Air traffic control spinoff: Panacea or Pandora’s box?

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Air traffic control tower at Hartsfield-Jackson International Airport.

As members of Congress debate a proposal to spin off air traffic control from the federal government, both sides argued about how best to manage the system that handles flights around the country.

“Delays, congestion and inefficiency cost our economy $30 billion a year,” said Rep. Bill Shuster, R-Pa., chairman of the U.S. House transportation committee, who introduced the legislation to transfer air traffic control from the Federal Aviation Administration to a non-profit corporation. “Unfortunately, FAA has proven it can’t modernize the air traffic system.” The House transportation committee is holding a Wednesday hearing on the proposal.

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Air traffic control tower at Hartsfield-Jackson International Airport.

Atlanta-based Delta Air Lines opposes Shuster’s idea to spin off the air traffic control system, putting Delta at odds with other airlines.

A spinoff would likely “make it more expensive to fly,” wrote Delta CEO Richard Anderson in written testimony. The FAA’s costs per flight hour are below the international average, according to Delta.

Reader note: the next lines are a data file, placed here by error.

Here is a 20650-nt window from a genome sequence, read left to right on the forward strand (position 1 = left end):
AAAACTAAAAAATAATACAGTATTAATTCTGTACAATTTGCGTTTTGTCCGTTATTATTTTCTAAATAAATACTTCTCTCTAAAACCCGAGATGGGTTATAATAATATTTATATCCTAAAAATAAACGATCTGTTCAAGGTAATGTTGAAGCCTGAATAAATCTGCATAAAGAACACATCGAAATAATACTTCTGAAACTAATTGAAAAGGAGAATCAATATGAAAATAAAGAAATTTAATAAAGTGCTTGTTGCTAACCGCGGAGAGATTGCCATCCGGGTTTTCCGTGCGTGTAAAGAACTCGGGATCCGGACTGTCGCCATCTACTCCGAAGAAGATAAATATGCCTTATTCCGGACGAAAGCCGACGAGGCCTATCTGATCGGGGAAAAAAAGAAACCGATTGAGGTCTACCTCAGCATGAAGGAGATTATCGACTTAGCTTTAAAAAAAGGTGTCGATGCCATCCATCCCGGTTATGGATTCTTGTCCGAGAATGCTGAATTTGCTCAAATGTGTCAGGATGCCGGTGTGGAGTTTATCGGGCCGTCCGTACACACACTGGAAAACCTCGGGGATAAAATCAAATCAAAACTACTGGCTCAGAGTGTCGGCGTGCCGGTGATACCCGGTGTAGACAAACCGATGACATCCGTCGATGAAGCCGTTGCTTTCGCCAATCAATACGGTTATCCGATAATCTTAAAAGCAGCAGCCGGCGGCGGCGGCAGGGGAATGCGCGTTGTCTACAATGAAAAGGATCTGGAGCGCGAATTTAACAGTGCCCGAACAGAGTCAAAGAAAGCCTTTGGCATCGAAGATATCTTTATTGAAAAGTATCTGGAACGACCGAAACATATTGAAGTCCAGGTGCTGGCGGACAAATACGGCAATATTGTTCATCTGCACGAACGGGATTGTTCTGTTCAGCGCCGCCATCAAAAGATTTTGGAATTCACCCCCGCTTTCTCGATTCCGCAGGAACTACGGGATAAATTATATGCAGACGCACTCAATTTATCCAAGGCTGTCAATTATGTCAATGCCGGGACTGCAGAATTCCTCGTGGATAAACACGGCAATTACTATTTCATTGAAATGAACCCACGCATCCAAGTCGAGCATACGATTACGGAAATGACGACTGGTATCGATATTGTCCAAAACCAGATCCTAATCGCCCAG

The problems that spurred the spinoff proposal include uncertainty of FAA funding due to sequestration, furloughs and the threat of government shutdowns.

The National Air Traffic Controllers Association union supports the spinoff idea, saying today, “we no longer have a stable or predictable funding stream and this uncertainty has caused many serious problems for the system.”

But those in opposition say air traffic control policy decisions should remain with elected representatives, not a private company.

Anderson testified that under a privatized air traffic control system, rural areas, general aviation and others that bring in less revenue to an air traffic control corporation “will likely suffer — in the same way that private investment decisions have left rural Americans with inadequate broadband access.”

And in a comparison to a scenario Delta is particularly familiar with, Anderson wrote that although the bill requires that fees and charges will not determine who can access the airspace, “That’s like saying that whether you have a first-class or economy ticket is not ‘determinant’ of whether you can get on a plane — it’s true, but it still makes quite a bit of difference.”

Shuster and supporters say other countries have privatized their air traffic control systems with success, including Canada.

In response, Anderson testified: “Making decisions for U.S. airspace based on what works in Canada makes as much sense as New York City (8,490,000 people) modeling its municipal services on what’s working well for Winnipeg (660,000 people).”

Delta last year split from its industry group Airlines for America, which supports the proposal to spin off air traffic control.

“We can no longer afford to embrace a status quo that has not worked, is not working and is not capable of supporting such a critical driver of our economy in the future,” Airlines for America CEO Nicholas Calio testified.

 


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